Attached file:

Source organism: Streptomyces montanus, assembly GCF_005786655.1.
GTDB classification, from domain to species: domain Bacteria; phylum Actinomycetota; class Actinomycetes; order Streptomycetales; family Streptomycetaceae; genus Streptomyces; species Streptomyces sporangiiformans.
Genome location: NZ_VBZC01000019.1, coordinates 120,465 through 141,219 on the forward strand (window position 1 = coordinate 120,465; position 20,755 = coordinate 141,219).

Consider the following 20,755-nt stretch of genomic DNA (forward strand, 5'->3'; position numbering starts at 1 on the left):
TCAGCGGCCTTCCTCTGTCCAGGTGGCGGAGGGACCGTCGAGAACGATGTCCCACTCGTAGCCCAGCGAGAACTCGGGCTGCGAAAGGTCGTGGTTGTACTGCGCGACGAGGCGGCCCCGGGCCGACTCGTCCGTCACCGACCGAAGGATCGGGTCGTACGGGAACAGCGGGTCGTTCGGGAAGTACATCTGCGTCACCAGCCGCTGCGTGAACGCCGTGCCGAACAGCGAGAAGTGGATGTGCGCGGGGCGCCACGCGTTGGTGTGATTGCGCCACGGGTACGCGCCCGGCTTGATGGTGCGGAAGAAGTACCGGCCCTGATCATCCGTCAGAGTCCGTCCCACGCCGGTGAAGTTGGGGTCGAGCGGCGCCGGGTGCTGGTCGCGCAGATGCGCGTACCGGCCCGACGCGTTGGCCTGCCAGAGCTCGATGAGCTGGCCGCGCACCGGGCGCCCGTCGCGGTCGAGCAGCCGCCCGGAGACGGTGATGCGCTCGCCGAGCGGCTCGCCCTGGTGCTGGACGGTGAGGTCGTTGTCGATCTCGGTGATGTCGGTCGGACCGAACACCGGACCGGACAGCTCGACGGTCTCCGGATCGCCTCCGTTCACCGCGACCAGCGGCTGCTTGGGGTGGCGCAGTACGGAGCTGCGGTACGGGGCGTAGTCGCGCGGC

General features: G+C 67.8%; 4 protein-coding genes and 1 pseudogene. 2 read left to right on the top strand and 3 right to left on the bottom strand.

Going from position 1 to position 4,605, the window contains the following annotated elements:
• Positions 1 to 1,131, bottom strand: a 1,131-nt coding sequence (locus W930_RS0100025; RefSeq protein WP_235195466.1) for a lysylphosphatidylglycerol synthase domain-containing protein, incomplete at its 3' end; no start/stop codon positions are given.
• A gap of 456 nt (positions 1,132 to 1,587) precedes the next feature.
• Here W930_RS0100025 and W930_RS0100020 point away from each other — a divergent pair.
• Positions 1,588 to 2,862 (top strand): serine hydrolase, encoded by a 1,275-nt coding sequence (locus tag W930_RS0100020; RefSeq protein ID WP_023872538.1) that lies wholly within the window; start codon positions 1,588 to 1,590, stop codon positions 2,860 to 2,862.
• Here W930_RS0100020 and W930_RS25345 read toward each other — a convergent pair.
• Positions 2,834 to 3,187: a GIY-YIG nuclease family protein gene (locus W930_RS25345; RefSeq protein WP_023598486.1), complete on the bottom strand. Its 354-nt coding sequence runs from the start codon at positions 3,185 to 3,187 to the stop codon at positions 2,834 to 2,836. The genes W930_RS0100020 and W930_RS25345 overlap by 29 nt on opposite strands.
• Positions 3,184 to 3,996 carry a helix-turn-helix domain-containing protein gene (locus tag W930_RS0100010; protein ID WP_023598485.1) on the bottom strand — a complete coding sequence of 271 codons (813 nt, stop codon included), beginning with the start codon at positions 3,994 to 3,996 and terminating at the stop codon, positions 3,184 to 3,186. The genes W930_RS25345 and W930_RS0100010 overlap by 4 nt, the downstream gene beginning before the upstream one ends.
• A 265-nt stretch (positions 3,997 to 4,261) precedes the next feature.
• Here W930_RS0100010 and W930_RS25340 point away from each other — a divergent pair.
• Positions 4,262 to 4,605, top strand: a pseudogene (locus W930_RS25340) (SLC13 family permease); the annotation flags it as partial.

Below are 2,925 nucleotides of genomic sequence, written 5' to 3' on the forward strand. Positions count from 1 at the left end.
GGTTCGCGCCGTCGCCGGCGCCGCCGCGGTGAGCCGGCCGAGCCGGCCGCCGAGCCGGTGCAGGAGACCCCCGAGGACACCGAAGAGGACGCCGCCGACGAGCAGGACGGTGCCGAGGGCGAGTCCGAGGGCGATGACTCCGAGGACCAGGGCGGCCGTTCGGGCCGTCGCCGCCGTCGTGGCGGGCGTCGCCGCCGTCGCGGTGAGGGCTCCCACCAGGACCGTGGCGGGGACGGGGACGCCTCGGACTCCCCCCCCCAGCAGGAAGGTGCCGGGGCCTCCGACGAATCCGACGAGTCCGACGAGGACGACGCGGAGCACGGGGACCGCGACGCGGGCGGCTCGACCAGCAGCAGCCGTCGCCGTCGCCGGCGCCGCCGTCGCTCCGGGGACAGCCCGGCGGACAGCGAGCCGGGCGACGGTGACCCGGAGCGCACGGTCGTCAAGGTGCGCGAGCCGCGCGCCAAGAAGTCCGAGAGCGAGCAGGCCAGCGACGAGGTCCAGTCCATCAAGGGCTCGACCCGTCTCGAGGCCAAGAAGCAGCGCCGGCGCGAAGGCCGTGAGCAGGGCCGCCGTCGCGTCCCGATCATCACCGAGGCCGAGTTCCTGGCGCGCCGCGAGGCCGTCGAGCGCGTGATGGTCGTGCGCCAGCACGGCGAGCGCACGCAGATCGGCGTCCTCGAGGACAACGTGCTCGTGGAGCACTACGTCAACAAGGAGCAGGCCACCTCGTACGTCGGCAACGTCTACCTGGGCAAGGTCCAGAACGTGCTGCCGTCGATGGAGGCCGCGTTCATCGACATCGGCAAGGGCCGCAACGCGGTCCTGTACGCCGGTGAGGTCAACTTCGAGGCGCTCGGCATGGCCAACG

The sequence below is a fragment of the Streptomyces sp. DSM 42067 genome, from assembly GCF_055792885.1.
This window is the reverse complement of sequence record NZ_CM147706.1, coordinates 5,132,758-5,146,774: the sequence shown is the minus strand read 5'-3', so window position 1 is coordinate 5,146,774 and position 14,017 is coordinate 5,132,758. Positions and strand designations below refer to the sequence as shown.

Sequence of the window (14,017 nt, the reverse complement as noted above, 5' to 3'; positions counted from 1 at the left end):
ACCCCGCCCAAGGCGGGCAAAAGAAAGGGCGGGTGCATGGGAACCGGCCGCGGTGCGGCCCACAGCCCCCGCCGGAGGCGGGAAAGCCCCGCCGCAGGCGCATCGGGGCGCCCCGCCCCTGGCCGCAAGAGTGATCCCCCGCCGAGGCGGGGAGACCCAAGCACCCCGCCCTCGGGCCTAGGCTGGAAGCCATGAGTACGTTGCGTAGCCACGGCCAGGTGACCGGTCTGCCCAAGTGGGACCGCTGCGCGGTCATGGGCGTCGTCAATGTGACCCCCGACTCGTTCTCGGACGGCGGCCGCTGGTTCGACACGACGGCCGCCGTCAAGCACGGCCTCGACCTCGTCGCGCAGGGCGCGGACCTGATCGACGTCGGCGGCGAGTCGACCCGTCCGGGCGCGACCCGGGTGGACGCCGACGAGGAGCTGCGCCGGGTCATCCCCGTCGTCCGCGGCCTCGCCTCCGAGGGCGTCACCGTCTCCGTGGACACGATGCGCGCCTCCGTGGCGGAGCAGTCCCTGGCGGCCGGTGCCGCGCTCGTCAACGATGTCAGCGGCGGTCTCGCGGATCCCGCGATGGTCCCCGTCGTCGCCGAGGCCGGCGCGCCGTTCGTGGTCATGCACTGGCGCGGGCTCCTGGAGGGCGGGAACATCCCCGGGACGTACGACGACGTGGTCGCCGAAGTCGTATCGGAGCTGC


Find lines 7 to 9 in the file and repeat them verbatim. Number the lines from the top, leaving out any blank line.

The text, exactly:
Going from position 1 to position 4,605, the window contains the following annotated elements:
• Positions 1 to 1,131, bottom strand: a 1,131-nt coding sequence (locus W930_RS0100025; RefSeq protein WP_235195466.1) for a lysylphosphatidylglycerol synthase domain-containing protein, incomplete at its 3' end; no start/stop codon positions are given.
• A gap of 456 nt (positions 1,132 to 1,587) precedes the next feature.